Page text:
While scientists have seen signs of improvement, they remain concerned with eutrophication. Dissolved oxygen, a key measure of water quality, is something fish and other aquatic species can’t survive without.

Atmospheric deposition—where gases and particles are released into the atmosphere from combustion of fossil fuels and return to the land as contaminants—also plays a role in polluting the estuary.

“Less attention has been paid to monitoring the effects of atmospheric deposition in headwater streams now that acidic emissions have declined because of the Clean Air Act and Amendments going into effect,” said Karen Rice, USGS research hydrologist. “Nevertheless, monitoring of forested, headwater streams that reflect changes in atmospheric inputs should be continued, if not expanded, so that changes in stream-water quality as related to atmospheric deposition can be tracked.”

The researchers believe the results of the study may be useful on a broad basis, as there are other river-dominated estuaries in the Chesapeake region and elsewhere along the U.S. coastline that could support shellfish aquaculture.

USGS provides science for a changing world. Visit USGS.gov, and follow us on Twitter @USGS and our other social media channels. Subscribe to our news releases via e-mail, RSS or Twitter.

NOAA’s mission is to understand and predict changes in the Earth's environment, from the depths of the ocean to the surface of the sun, and to conserve and manage our coastal and marine resources. Join NOAA on Facebook, Twitter and our other social media channels.

DNREC releases educational series of septic system videos for Delaware homeowners

DNREC News - Tue, 04/08/2014 - 15:08
DOVER (April 8, 2014) – DNREC’s Divisions of Water and Watershed Stewardship have released a three-part video series on septic systems for educating Delaware residents on the importance of properly maintaining functioning systems as well as explaining how failing system affects human health, the environment and surrounding wildlife.

Federal Disaster Recovery Coordinator Helps Communities Plan for the Future

FEMA Press Releases - Tue, 04/08/2014 - 14:08

LINCROFT, N.J. – In the weeks after a federally declared disaster, emergency teams from government agencies, nonprofits and volunteer organizations work together to help survivors make their way out of danger and find food, clothing and shelter.

After the immediate emergency is over, the long work of recovery begins.

And as New Jersey survivors of Hurricane Sandy have learned over the past 18 months, full recovery from a devastating event like Sandy may take years.

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Categories: Federal News

$4 Million Federal Grant for Disaster Counseling

FEMA Press Releases - Tue, 04/08/2014 - 12:56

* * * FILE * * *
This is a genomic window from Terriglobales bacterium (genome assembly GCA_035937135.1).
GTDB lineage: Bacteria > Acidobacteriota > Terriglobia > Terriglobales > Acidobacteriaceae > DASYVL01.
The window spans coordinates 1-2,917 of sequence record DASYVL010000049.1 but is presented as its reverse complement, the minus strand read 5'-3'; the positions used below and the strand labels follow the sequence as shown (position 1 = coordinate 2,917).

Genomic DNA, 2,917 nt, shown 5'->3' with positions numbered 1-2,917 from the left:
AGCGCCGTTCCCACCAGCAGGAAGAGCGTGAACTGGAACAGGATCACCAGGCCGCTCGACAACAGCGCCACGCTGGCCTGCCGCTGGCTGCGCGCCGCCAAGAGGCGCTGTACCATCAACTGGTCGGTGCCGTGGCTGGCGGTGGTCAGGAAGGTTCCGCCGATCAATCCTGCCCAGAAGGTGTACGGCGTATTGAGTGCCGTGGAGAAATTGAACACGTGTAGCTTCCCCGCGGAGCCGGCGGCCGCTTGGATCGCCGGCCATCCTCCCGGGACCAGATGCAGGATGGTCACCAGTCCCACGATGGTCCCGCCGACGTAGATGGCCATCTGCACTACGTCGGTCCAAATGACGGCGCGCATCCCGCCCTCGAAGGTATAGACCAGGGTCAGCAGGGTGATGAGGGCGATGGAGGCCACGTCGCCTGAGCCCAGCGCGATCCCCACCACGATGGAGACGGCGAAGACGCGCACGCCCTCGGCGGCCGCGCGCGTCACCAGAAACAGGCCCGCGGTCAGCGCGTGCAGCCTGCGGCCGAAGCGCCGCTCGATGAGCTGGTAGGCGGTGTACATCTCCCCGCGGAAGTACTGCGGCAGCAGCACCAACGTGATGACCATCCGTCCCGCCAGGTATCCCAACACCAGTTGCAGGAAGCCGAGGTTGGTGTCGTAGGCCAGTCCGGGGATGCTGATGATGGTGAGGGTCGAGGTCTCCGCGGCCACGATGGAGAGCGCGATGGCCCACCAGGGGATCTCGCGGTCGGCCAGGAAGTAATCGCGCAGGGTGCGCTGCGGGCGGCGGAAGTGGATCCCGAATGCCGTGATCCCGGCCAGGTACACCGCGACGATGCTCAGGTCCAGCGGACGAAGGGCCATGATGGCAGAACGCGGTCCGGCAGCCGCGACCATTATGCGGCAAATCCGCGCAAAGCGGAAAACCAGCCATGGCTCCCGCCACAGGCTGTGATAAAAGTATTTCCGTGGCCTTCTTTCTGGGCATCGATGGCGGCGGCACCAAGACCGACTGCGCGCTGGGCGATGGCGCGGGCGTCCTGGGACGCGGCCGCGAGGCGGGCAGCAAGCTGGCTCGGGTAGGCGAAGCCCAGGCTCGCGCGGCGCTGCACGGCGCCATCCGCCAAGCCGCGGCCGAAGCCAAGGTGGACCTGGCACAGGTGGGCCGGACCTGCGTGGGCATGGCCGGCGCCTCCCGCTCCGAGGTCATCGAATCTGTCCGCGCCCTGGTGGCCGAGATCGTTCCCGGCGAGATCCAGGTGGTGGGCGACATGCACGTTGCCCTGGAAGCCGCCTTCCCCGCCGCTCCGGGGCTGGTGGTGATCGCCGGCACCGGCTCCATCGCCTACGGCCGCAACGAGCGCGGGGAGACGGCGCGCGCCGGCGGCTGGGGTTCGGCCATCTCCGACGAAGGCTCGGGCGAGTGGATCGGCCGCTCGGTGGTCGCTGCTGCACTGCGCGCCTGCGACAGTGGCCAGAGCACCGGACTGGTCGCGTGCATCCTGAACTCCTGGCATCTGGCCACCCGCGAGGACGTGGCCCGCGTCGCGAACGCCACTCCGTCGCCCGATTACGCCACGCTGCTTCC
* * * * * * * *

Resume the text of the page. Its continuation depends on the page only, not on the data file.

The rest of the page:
DENVER-Crisis counseling services will continue over the next nine months for survivors of the Colorado flooding disaster in September 2013 because of a $4 million federal grant. FEMA and the Substance Abuse and Mental Health Administration have awarded the $4,058,060 grant to the Colorado Department of Public Health and Environment through the 2014 Crisis Counseling Assistance and Training Program (CCP).  

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Categories: Federal News

Sea Otters Can Get the Flu, Too

USGS Newsroom - Tue, 04/08/2014 - 12:45
Summary: Northern sea otters living off the coast of Washington state were infected with the same H1N1 flu virus that caused the world-wide pandemic in 2009, according to a new U.S. Geological Survey and Centers for Disease Control and Prevention study Human H1N1 Pandemic Virus Infected Washington State Sea Otters

Contact Information:

Gail Moede Rogall, USGS ( Phone: 608-270-2438 ); Marisa Lubeck, USGS ( Phone: 303-526-6694 ); CDC Media Relations ( Phone: 404-639-3286 );



Northern sea otters living off the coast of Washington state were infected with the same H1N1 flu virus that caused the world-wide pandemic in 2009, according to a new U.S. Geological Survey and Centers for Disease Control and Prevention study

During an August 2011 health monitoring project, USGS and CDC scientists found evidence that the Washington sea otters were infected with the pandemic 2009 H1N1 virus, although the exact date and source of exposure could not be determined. The findings suggest that human flu can infect sea otters.

“Our study shows that sea otters may be a newly identified animal host of influenza viruses,” said Hon Ip, a USGS scientist and co-author of the study. 

The researchers discovered antibodies for the 2009 H1N1 flu virus in blood samples from 70 percent of the sea otters studied. None of the otters were visibly sick, but the presence of antibodies means that the otters were previously exposed to influenza. Further tests concluded that the antibodies were specific to the pandemic 2009 H1N1 flu virus, and not from exposure to other human or avian H1N1 viruses. 

“We are unsure how these animals became infected,” said Zhunan Li, CDC scientist and lead author on the paper. “This population of sea otters lives in a relatively remote environment and rarely comes into contact with humans.” 

An unrelated 2010 study showed that northern elephant seals sampled off the central California coast had also been infected with the 2009 pandemic H1N1 virus. This elephant seal exposure is the only other known pandemic H1N1 influenza infection in marine mammals, and similar to sea otters, it is unclear how the seals were exposed.

“Our new study identifies sea otters as another marine m